Iowa Polls Suggest Race Is Newt's to Lose
For months we have had plenty of polling on Barack Obama’s approval score, the generic ballot for Congress, Congress’ approval score, the race for the GOP nomination, and match-ups of Barack Obama versus an unnamed or named Republican. We are now less than a month from the first-in-the-nation Iowa caucuses on January 3, and new Iowa polls are appearing nearly every day. The polls are bringing good news for former House Speaker Newt Gingrich, who has surged into the lead in Iowa and nationally at an opportune time.
Six separate Iowa polls have been released in the last week, and Gingrich holds a lead of from 9 to 15 points over either Congressman Ron Paul or former Governor Mitt Romney in each of them. Gingrich polls in the high 20s to low 30s, while Paul and Romney are in the high teens. The other candidates poll in the single digits: Governor Rick Perry, Congresswoman Michele Bachmann, and former Senator Rick Santorum are all in the high single digits, and former Governor John Huntsman is near zero.
Nationally, Gingrich holds a similar size lead over his two closest competitors.
This week, pollsters started excluding Herman Cain from their surveys, after Cain suspended his campaign on Saturday, and Gingrich appears to have benefited, jumping a few points in most surveys as compared to polls taken the week before when Cain was sill offered as a choice to voters.
The GOP race has had a turbulent last few months with rapid rises and then drop-offs in support levels for Michele Bachmann, then Rick Perry, and then Herman Cain, before Gingrich’s recent rise to the top. Romney has stayed pretty much in place, first trailing Perry, then Cain, and now Gingrich. Gingrich, however, is a different challenge for Romney than were the other short-term leaders in the race. Rick Perry dropped off after a series of very weak debate performances. Herman Cain’s candidacy collapsed in part due to charges of sexual harassment and adultery, but also for his halting performance in speaking about foreign policy issues. Gingrich, on the other hand, has risen due to his strong debate performances and his ability to communicate a command of the issues. But more than that, Gingrich has, to this point, avoided attacking his GOP challengers, and focused his campaign on attacking Barack Obama and the national news media, the two biggest targets for conservative voters. Pretty much every standoff between the candidates in the debates has tarnished both of the combatants (Romney and Perry, Santorum and Perry, Bachmann and Perry). Gingrich, by refusing to dish it out to the other candidates, has not had a glove laid on him in retribution.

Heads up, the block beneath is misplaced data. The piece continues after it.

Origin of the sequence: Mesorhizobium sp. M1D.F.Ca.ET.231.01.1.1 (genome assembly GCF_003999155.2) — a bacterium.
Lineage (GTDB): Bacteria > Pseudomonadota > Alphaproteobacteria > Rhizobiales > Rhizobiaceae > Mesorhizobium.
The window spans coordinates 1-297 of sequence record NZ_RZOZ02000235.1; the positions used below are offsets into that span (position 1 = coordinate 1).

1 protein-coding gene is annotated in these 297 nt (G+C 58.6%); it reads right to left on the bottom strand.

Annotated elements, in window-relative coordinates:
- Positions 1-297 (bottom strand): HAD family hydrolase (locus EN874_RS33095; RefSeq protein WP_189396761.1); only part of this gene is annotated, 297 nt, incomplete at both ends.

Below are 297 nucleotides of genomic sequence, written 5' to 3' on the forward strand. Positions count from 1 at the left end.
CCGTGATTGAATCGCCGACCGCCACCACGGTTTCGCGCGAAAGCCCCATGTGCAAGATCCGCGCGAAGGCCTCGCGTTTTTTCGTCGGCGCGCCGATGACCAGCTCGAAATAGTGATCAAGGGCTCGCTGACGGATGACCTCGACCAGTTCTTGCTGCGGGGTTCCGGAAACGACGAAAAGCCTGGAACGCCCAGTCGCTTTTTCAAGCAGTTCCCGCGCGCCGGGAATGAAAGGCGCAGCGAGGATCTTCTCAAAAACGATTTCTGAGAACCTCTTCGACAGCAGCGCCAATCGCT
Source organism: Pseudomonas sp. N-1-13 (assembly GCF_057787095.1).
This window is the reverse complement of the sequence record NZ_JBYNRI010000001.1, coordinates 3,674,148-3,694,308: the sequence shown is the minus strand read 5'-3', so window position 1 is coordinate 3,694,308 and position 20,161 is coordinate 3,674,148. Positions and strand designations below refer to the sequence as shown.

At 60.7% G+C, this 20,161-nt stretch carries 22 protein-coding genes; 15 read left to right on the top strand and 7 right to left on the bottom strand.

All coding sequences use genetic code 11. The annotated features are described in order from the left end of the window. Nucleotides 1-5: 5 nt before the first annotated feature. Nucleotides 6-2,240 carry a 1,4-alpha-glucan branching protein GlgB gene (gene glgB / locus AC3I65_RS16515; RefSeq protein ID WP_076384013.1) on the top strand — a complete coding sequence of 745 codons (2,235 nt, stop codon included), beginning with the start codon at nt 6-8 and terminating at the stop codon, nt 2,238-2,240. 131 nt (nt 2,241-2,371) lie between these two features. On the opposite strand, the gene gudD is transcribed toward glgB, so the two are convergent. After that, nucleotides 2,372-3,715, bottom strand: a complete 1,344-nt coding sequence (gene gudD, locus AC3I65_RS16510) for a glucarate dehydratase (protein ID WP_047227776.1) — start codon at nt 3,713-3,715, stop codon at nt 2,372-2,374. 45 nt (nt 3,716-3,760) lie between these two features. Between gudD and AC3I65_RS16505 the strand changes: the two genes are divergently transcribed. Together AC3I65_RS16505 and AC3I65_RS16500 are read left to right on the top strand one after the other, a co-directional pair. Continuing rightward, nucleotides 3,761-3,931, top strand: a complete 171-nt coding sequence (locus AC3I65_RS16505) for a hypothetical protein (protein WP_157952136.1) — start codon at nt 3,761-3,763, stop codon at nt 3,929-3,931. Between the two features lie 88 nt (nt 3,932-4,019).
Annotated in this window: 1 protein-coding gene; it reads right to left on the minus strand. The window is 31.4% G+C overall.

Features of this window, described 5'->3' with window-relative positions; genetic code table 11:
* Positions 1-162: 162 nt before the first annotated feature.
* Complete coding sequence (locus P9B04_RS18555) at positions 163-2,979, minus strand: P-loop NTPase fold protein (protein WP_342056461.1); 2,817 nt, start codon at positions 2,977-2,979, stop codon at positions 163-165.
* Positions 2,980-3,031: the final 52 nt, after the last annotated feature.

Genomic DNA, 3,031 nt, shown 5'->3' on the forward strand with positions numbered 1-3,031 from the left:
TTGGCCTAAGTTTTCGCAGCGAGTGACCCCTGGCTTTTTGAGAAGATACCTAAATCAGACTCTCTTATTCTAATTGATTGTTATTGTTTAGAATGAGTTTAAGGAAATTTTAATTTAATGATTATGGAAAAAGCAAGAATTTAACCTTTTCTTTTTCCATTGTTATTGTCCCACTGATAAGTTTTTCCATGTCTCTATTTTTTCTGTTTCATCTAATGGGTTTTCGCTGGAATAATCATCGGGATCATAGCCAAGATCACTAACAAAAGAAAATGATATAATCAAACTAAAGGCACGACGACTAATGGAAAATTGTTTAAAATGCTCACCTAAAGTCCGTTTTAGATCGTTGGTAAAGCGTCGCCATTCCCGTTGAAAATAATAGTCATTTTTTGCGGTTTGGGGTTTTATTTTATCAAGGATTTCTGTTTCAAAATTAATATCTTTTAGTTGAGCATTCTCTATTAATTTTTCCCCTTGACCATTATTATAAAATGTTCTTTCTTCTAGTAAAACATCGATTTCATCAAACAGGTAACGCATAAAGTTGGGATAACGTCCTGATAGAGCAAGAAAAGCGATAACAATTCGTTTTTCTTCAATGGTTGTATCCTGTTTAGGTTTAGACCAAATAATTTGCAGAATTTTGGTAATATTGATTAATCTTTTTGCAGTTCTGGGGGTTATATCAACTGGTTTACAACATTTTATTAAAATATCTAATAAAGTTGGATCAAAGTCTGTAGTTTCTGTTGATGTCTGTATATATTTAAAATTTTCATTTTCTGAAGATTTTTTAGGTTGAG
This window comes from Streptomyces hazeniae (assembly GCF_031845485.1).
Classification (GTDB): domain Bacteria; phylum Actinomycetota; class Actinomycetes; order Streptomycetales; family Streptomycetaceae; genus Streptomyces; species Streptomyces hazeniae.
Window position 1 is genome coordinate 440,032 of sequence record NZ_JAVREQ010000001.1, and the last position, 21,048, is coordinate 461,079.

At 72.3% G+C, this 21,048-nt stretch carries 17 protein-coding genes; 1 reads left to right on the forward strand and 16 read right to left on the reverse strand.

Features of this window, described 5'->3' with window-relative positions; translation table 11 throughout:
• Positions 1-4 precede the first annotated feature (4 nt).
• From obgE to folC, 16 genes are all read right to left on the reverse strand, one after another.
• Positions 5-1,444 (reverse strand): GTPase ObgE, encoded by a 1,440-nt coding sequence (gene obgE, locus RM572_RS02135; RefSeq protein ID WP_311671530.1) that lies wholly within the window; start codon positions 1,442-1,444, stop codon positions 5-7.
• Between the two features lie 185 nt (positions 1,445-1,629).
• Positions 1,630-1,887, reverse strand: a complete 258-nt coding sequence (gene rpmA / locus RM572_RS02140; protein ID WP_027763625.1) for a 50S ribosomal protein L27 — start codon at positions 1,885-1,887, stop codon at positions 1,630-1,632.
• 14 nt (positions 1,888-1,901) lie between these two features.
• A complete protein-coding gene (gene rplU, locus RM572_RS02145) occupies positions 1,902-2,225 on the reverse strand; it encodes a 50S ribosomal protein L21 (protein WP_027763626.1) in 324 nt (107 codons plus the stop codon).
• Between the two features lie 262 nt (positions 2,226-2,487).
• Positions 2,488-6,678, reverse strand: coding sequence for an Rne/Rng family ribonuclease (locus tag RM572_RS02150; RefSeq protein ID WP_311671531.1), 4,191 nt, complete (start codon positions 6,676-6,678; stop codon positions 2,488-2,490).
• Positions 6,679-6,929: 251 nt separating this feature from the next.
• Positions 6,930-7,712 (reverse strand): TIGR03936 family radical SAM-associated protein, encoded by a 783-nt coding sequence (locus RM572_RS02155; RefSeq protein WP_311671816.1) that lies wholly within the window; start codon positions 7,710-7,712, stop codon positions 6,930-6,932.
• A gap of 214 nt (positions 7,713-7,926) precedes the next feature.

Now, however, with a solid lead, and only a few weeks till the first votes that count for the nomination, Gingrich is getting the same treatment reserved earlier for Perry and Romney. Ron Paul has hit Gingrich the hardest, with a new TV ad playing in Iowa following an earlier and longer Internet ad.
Paul, who marches under the libertarian banner, is targeting Gingrich as the quintessential Washington insider, who has profited personally from the relationships he developed while in Congress, and for championing causes that are anathema to the conservative base. Expect some of the other candidates to run similar ads with Gingrich and Nancy Pelosi agreeing on the need to respond to climate change, and with conservative talk radio hosts blasting Gingrich for his support of individual mandates and for collecting fat fees for advising Freddie Mac.